She sang the ‘Song of the Shirt …’

First published in 1843, ‘The Song of the Shirt’ takes its title from the song the woman sings to herself as she works hard at her stitching, making shirts from dawn till – well, beyond dusk. ‘Work! work! work! / While the cock is crowing aloof! / And work — work — work, / Till the stars shine through the roof!’

All day, every day, the woman slaves away at her stitching, yet she remains in ‘poverty, hunger, and dirt’. Given the exploitation of cheap labour still occurring around the world, this poem remains all too topical.

5. Langston Hughes, ‘Mother to Son’.

Langston Hughes (1901-67) was a key figure in the Harlem Renaissance in New York in the 1920s. Over the course of a varied career he was a novelist, playwright, social activist, and journalist, but it is for his poetry that Hughes is now best-remembered.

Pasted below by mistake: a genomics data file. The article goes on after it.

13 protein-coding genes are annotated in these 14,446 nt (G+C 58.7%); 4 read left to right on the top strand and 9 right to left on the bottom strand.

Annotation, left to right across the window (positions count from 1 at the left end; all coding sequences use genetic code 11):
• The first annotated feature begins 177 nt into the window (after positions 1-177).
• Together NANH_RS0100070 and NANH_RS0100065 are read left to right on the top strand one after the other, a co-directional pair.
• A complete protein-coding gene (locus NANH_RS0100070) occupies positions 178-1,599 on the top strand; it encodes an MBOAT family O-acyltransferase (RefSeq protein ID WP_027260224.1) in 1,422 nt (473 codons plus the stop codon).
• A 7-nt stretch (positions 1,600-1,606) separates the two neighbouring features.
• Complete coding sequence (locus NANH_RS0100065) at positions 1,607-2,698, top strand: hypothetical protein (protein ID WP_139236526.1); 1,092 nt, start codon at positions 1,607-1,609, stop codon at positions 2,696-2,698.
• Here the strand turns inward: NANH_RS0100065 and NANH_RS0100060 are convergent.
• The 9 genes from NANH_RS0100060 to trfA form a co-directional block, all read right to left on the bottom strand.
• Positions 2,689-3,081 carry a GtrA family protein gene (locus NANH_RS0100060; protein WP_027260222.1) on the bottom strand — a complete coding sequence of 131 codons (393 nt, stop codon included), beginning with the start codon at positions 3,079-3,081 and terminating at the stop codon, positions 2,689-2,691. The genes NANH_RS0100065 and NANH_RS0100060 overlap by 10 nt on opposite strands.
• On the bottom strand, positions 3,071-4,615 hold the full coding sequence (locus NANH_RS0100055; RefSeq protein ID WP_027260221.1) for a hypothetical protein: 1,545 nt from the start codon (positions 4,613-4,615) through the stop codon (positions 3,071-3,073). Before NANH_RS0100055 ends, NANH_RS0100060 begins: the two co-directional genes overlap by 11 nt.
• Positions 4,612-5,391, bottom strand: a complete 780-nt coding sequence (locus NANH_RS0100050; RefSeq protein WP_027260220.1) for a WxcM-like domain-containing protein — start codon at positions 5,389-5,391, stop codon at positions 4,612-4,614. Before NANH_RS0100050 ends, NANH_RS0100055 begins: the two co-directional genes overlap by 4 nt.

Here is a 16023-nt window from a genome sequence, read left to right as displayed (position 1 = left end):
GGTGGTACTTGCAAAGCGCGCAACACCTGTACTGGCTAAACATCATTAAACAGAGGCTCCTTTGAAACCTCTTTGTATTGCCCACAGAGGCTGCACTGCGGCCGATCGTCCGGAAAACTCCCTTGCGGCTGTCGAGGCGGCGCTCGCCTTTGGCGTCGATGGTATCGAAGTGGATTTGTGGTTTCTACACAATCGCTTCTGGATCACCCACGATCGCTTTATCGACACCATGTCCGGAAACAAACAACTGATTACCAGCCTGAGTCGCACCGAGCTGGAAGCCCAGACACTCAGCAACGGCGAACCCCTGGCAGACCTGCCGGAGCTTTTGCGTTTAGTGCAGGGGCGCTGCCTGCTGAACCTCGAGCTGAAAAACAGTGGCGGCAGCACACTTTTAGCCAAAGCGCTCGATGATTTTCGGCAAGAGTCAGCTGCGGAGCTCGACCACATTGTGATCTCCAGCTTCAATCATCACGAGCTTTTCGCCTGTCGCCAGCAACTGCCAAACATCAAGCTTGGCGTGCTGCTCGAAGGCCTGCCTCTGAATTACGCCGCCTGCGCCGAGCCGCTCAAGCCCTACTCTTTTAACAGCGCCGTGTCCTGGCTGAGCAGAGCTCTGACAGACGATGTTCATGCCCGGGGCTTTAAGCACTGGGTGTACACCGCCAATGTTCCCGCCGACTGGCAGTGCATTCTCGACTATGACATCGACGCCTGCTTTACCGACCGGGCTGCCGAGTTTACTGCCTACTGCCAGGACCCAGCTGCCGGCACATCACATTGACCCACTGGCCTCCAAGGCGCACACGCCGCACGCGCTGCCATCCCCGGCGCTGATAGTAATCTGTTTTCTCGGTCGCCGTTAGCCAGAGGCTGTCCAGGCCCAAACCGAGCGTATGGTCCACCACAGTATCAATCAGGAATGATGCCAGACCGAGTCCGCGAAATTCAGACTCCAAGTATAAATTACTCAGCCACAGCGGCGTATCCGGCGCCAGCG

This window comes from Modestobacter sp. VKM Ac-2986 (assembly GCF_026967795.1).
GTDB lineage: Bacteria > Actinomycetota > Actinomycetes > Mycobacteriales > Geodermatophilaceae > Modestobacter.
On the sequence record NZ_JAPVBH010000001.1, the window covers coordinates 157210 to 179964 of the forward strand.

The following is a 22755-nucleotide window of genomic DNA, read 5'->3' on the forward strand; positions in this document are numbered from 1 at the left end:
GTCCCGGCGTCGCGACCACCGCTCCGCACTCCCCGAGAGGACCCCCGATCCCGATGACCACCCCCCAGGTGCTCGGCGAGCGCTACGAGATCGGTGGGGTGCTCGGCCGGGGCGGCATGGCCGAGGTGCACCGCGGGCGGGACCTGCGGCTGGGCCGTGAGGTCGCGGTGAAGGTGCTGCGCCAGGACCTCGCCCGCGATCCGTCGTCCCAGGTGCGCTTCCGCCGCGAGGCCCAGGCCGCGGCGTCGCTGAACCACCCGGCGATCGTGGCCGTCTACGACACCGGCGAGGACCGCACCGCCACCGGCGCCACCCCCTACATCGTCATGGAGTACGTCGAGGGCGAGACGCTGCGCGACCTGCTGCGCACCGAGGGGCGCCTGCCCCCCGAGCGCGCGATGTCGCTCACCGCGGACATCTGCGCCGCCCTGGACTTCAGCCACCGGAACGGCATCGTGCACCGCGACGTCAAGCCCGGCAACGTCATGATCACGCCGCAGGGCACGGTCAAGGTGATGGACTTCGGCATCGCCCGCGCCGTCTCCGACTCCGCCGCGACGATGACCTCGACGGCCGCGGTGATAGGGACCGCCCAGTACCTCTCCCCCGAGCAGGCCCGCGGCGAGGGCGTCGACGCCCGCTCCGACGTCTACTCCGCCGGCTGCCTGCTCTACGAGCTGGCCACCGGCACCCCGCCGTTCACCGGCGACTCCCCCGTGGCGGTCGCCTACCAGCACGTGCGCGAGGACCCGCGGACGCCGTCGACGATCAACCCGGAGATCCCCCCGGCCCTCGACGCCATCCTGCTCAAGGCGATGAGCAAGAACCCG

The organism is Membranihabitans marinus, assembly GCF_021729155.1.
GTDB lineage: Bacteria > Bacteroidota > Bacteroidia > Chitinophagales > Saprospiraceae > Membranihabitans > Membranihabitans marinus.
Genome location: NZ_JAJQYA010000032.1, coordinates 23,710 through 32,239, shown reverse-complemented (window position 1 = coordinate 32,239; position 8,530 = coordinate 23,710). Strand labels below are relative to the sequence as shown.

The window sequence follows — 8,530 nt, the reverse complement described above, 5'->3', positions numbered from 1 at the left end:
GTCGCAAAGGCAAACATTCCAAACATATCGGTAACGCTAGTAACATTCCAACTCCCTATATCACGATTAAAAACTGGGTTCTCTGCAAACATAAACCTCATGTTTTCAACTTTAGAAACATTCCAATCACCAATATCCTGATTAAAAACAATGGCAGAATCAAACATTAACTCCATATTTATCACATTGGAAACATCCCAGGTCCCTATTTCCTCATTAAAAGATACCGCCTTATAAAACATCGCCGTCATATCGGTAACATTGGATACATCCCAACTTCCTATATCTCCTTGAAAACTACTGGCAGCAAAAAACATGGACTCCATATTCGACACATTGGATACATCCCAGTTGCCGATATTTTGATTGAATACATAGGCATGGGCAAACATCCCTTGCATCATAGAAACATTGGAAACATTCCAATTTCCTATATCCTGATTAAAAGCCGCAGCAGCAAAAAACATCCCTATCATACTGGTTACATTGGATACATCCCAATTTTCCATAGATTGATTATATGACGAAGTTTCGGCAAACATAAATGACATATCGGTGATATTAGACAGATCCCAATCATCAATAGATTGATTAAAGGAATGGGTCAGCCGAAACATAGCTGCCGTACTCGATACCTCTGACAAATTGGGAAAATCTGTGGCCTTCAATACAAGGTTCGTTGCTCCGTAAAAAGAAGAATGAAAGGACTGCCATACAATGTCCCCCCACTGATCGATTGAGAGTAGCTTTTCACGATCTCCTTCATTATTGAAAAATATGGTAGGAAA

‘Mother to Son’ is one of Hughes’ best-known poems, and sees a mother addressing her son, telling him about how hard and challenging her life has been, and offering him some parental advice. Using the metaphor of the staircase, she tells him that her life hasn’t been an easy or luxurious progression or climb.

There have been plenty of stumbling-blocks and obstacles, which she likens to tacks, splinters of wood, or torn-up floorboards, and sometimes the wooden stairs she has trodden have been uncarpeted and bare.

6. W. H. Auden, ‘Refugee Blues’.

Wystan Hugh Auden (1907-73) was born in Yorkshire, England but later moved to the United States. He wrote ‘Refugee Blues’ about the many Jewish immigrants who had fled to the US, and especially New York, from persecution in Europe.

The poem highlights the plight of many New Yorkers who had fled death and exchanged it for poverty, and feel displaced and unwelcome in the city.

7. Audre Lorde, ‘Coal’.

This is a 1968 poem by the African-American poet Audre Lorde (1934-92). Lorde was a self-described ‘Black, lesbian, mother, warrior, poet.’ The ‘warrior’ is as important as the other words.